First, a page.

Have you ever eaten something while you were on vacation that you can’t get out of your mind? And of course, you can’t find an equal substitute back home? Carciofi alla Giudia in Rome, sourdough in San Francisco, sushi in Japan. We had Nutella cannoli from a bakery in the Little Italy section of Boston that had my family bickering over who got to lick the parchment paper wrapper, and I knew I had to find a way to duplicate the recipe.
Admittedly, these are not traditional cannoli. The addition of whipped cream to the ricotta filling isn’t standard. But it gives the mixture a light, smooth texture that I prefer over the heavier ricotta-only fillings. And I wanted to modify them for a dinner party, making them into bite-sized sandwiches instead of the messy tubes. If you don’t want make the rather large commitment of frying batches of cannoli circles, you should still try the filling in your favorite store-bought shells. It’s really easy to make. Just try very hard not to pipe it directly into your mouth.
The filling can be made up to a day in advance. The shells can be make 3-4 days in advance. Assemble right before serving so the cannoli shells don’t get soggy.
Cannoli Bites with Nutella Filling
makes about 30 mini sandwiches
For the filling:
2 cups ricotta
1/2 cup nutella
1/4 cup heavy whipping cream
Combine the ricotta and nutella in a medium-sized mixing bowl. Using the whisk attachment on a hand mixer, whisk the mixture until smooth.
Beat the cream into whipped cream until stiff.
Gently fold the cream into the ricotta mixture until incorporated.
Transfer the filling into a pastry bag fitted with a large star tip.
For the shells:
2 cups flour
1 tablespoon of sugar
1 teaspoon cocoa powder
1/2 teaspoon salt
1 Tablespoon + 2 teaspoons unsalted butter, cubed
1 egg yolk
1/2 cup marsala wine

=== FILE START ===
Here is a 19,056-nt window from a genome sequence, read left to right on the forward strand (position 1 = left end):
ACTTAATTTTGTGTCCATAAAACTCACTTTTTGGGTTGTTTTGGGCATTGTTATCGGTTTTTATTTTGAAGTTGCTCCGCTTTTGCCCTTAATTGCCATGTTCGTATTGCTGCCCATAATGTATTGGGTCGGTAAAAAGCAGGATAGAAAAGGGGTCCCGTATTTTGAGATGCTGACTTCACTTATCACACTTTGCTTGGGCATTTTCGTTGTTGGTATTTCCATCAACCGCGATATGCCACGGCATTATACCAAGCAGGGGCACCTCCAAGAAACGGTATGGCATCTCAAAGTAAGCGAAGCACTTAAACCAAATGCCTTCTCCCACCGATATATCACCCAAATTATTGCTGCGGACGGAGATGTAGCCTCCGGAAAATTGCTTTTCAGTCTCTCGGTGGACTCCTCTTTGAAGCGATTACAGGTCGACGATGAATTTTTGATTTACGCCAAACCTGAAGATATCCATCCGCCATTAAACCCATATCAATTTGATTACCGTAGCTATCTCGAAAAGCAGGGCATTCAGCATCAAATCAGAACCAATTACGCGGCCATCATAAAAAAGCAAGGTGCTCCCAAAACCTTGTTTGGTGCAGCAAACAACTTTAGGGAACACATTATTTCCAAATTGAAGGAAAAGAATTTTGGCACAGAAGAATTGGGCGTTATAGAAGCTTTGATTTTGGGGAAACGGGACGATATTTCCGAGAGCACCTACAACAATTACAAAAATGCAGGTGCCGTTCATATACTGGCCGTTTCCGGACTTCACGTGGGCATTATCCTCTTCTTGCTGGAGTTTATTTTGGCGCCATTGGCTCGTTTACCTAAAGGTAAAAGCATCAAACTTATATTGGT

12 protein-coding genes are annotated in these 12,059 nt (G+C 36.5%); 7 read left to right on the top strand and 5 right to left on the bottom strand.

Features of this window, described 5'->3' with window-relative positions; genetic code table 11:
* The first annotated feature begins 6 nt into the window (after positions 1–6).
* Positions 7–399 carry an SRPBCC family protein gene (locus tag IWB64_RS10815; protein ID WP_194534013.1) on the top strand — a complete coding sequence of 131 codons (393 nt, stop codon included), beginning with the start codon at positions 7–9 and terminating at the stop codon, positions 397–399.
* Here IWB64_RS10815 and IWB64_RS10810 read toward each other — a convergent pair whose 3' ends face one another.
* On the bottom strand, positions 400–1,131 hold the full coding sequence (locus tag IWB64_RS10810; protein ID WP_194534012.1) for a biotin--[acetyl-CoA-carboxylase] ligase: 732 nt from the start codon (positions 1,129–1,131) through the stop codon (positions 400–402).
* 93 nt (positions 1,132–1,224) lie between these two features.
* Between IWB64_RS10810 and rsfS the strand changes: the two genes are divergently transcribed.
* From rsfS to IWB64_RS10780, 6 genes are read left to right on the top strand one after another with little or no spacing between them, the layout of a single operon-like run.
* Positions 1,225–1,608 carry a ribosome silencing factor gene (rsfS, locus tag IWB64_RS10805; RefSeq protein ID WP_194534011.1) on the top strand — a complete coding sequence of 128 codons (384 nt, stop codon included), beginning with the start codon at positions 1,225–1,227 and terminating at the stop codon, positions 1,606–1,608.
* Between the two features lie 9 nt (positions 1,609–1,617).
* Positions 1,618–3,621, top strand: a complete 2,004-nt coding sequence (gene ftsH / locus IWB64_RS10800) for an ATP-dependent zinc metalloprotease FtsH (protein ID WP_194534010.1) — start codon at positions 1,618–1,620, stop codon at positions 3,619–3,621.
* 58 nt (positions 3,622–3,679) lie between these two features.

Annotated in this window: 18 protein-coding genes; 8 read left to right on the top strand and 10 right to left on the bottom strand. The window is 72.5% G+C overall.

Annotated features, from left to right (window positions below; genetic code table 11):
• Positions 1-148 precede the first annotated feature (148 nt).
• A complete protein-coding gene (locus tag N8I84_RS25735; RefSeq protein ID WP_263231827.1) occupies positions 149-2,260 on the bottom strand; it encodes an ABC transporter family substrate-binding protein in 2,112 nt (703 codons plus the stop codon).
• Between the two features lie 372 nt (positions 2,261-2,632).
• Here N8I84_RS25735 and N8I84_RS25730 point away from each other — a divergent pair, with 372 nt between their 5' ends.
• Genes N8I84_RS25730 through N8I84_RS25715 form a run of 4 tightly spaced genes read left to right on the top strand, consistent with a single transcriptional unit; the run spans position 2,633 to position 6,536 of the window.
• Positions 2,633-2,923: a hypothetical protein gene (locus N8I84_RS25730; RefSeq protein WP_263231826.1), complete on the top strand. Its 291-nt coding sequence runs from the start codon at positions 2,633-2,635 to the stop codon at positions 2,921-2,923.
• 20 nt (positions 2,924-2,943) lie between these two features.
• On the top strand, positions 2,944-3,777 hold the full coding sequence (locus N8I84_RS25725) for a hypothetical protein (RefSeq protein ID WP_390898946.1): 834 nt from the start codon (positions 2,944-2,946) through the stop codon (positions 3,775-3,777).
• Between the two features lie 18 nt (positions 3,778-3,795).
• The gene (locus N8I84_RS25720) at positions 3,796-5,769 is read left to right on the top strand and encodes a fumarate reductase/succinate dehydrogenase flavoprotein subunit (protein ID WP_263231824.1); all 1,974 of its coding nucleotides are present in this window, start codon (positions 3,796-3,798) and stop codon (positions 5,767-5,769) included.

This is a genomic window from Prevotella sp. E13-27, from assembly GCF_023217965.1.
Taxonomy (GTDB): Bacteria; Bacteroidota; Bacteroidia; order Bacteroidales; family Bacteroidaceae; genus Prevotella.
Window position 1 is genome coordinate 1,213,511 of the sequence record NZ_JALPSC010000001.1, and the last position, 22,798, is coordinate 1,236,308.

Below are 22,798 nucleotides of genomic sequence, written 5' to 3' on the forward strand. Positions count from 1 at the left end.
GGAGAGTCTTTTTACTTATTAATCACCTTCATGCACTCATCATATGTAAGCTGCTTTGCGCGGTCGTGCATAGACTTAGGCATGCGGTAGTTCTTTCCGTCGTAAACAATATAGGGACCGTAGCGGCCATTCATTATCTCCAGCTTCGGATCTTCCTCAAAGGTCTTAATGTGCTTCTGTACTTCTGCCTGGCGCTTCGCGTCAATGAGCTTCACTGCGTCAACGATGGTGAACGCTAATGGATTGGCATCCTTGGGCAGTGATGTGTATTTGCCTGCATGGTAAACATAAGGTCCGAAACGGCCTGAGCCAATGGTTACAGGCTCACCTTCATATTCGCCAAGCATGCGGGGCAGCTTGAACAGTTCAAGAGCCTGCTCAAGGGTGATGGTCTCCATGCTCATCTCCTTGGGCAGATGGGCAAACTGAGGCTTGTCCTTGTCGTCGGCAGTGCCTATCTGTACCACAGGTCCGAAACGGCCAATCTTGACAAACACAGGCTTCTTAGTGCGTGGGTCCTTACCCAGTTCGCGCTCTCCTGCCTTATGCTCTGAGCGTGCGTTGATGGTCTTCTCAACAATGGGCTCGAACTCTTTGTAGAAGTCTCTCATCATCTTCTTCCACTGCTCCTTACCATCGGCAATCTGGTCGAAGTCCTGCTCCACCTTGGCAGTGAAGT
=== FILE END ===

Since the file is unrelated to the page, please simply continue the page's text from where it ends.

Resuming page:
Vegetable oil for frying
Sift flour, sugar, salt and cocoa into a large bowl.
Work the butter into the dough with your fingers until it forms a coarse meal.
Add the egg yolk and wine, stirring to combine. Knead into a smooth dough, adding more flour if it’s too sticky or more wine if too dry. Wrap the ball of dough in plastic and flatten into a disc. Refrigerate and let rest for 1 hour. You can keep the dough in the fridge for a few days if necessary.
Cut disc into 4 pieces. Roll each piece out as thinly as you can. I used a pasta machine, rolling it down to the second-to-last setting. But you can certainly use a rolling pin on a lightly floured counter instead.
Use a round cookie cutter or a biscuit cutter to cut discs of dough.
Heat about 1 inch of oil over medium heat in a frying pan. Fry the discs in batches, turning once, until golden brown and crisp (should take about 1 minute). Be careful not to overcrowd the pan, as the temperature of the oil could drop too low.
Chocolate curls (use a vegetable peeler to shave curls off the edge of a chocolate bar)
Pipe the filling onto one of the rounds. Top with another round to form a sandwich. Pipe a twist of filling onto the top of the sandwich. Dust with powdered sugar and cocoa powder, and sprinkle with chocolate curls.